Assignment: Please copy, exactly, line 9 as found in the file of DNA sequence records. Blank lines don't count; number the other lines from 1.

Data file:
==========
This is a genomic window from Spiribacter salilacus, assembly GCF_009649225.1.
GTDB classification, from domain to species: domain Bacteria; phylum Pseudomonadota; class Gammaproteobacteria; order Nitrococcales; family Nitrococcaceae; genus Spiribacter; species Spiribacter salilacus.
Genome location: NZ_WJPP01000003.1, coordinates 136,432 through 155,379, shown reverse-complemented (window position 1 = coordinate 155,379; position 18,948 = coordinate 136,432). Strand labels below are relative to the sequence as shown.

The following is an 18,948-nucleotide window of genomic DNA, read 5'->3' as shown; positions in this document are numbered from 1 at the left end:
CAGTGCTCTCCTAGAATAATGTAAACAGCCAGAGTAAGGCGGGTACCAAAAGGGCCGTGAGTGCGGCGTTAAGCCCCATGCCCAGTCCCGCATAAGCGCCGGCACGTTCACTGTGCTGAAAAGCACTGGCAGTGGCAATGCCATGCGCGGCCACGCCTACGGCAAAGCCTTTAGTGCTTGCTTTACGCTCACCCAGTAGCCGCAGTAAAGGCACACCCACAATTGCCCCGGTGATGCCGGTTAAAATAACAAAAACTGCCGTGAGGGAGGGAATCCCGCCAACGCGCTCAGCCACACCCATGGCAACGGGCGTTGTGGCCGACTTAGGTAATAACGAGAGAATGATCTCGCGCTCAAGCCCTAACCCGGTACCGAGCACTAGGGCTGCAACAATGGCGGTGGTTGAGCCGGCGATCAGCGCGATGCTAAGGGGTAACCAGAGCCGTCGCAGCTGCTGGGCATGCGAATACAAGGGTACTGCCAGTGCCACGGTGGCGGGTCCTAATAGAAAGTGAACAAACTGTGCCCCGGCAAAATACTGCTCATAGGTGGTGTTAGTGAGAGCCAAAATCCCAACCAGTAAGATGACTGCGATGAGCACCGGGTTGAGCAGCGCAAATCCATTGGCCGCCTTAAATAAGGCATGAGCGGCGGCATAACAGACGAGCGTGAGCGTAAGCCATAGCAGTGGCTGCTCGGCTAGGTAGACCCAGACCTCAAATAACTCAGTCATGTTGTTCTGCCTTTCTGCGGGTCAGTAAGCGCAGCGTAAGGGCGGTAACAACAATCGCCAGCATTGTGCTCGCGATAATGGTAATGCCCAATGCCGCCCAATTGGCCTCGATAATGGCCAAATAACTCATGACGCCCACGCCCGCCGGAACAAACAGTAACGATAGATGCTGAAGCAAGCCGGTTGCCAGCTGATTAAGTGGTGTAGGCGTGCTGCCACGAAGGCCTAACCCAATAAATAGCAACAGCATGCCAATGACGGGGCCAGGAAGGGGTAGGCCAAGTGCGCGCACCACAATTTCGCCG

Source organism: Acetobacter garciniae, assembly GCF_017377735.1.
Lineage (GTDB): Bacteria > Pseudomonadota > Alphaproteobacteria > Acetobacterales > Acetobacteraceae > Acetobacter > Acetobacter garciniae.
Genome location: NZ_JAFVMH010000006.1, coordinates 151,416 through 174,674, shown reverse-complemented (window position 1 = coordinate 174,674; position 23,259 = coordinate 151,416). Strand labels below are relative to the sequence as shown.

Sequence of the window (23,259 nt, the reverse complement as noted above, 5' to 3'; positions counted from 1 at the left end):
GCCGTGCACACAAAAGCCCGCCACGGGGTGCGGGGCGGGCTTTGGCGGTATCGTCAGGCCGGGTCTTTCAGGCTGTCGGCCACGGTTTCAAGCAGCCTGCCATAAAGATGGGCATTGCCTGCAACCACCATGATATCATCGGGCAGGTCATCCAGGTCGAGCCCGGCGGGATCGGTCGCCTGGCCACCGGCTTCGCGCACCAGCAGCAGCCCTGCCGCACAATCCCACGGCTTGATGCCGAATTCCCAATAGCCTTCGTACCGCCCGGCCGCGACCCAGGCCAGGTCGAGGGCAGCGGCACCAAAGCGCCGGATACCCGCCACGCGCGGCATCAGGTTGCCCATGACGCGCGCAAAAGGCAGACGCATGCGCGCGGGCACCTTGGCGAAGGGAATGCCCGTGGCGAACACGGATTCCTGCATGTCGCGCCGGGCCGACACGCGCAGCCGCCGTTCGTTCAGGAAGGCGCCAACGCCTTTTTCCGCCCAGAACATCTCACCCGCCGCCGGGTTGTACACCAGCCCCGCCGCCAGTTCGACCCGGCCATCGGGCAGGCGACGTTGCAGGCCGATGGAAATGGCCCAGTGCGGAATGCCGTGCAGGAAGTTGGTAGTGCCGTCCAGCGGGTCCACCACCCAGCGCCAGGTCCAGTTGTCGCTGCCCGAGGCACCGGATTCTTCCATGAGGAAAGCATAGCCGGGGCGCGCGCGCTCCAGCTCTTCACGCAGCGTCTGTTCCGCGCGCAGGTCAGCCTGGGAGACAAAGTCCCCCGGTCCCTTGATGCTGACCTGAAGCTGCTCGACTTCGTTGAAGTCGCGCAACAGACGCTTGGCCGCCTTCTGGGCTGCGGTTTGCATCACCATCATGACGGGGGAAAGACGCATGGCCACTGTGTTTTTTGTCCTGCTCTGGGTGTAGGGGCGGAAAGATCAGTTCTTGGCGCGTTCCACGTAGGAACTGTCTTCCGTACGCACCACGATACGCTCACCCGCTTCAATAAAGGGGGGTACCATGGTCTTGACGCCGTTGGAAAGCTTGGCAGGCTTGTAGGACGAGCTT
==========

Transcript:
Sequence of the window (23,259 nt, the reverse complement as noted above, 5' to 3'; positions counted from 1 at the left end):